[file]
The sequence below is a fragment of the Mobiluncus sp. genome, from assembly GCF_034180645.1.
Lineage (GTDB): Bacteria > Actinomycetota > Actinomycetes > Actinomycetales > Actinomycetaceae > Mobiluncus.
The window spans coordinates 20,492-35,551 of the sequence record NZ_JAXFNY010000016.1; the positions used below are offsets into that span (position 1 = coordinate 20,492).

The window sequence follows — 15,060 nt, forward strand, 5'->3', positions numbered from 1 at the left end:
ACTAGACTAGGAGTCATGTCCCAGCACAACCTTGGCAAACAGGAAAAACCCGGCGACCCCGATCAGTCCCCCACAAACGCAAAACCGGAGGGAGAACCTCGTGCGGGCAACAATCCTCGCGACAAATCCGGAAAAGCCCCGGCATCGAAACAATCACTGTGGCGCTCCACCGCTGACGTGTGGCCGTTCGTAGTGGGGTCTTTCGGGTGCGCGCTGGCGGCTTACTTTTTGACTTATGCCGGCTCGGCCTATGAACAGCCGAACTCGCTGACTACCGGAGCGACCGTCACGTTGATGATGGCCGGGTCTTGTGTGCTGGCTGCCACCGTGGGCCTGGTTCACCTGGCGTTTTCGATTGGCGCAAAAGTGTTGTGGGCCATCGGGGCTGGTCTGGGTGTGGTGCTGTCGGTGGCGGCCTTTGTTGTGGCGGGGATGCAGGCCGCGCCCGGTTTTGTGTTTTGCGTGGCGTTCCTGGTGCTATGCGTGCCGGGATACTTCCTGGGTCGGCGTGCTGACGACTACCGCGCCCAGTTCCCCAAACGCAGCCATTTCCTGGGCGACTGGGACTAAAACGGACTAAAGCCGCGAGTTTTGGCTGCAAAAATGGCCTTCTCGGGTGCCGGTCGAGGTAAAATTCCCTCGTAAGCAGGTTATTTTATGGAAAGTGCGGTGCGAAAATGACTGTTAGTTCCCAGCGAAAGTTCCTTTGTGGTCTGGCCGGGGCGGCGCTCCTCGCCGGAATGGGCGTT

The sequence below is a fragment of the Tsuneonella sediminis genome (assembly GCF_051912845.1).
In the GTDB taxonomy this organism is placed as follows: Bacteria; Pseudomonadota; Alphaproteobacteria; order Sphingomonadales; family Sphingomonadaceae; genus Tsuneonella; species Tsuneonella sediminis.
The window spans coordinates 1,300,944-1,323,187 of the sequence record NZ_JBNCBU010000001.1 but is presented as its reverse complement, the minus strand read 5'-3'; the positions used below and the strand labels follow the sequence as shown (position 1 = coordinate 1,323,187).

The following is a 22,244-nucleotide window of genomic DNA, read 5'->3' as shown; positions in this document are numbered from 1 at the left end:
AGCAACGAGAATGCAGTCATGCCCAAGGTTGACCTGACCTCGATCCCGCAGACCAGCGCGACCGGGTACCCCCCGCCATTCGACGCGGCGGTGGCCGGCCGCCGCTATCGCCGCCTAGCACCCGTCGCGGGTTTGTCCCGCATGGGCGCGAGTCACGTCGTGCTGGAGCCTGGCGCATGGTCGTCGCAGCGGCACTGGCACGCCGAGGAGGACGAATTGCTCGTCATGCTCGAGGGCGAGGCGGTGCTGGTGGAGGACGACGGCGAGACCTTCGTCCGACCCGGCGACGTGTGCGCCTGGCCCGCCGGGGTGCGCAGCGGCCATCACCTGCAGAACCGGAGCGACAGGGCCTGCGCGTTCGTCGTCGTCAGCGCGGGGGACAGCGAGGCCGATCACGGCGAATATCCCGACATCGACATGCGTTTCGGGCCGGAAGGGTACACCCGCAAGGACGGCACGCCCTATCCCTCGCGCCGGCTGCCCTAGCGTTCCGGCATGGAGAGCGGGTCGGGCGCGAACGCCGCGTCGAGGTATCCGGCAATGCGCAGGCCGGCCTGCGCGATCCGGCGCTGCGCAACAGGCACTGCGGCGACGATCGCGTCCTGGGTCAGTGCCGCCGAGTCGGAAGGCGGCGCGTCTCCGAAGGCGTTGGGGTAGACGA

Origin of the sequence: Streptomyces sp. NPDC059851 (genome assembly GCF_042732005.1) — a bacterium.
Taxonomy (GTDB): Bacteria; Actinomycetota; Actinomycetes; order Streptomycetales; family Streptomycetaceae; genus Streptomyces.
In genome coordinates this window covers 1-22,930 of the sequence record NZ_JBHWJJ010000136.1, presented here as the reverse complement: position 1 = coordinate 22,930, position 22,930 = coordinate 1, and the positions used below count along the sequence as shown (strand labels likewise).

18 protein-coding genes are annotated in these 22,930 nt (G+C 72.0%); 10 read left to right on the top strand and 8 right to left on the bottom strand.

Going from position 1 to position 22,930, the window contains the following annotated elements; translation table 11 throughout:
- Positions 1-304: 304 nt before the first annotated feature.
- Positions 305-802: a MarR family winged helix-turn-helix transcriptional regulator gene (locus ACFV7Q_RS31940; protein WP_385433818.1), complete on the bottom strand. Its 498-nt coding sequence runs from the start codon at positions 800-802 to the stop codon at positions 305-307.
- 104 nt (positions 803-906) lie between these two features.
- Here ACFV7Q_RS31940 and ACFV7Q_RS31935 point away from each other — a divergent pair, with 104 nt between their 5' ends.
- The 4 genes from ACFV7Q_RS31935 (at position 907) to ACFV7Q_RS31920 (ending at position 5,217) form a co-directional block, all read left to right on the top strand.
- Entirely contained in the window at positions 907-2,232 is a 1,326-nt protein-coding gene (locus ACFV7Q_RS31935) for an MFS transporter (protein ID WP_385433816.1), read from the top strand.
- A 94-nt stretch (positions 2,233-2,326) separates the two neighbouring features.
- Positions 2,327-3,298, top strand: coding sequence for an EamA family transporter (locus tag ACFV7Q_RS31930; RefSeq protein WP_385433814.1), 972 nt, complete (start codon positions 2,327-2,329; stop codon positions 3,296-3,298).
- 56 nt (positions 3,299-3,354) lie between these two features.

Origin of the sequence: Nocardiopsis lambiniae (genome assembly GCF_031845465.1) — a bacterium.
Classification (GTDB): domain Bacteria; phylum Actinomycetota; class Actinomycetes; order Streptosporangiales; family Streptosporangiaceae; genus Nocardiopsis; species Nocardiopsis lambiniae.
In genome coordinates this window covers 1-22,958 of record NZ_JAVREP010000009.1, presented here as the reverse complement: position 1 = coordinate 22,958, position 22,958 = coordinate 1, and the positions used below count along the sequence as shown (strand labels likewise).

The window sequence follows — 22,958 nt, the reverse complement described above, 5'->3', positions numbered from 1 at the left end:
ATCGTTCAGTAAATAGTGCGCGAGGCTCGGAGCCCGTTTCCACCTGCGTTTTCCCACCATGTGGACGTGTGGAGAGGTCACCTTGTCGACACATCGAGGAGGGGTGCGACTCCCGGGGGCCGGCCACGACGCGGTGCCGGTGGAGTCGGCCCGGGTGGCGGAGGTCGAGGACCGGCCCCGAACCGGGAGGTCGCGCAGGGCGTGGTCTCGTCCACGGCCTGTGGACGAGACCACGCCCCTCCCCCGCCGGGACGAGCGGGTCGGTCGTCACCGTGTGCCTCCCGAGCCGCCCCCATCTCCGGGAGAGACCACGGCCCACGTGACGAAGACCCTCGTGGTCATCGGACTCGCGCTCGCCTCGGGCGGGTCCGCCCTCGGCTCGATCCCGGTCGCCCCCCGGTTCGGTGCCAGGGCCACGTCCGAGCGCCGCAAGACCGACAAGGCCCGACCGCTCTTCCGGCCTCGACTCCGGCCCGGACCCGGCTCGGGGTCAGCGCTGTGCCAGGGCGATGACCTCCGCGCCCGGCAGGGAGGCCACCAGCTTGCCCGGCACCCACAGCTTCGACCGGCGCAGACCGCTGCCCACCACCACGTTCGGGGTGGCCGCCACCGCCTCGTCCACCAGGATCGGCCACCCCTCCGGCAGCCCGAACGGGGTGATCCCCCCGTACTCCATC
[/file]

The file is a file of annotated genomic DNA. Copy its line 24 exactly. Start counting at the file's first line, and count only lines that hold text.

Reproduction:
- 56 nt (positions 3,299-3,354) lie between these two features.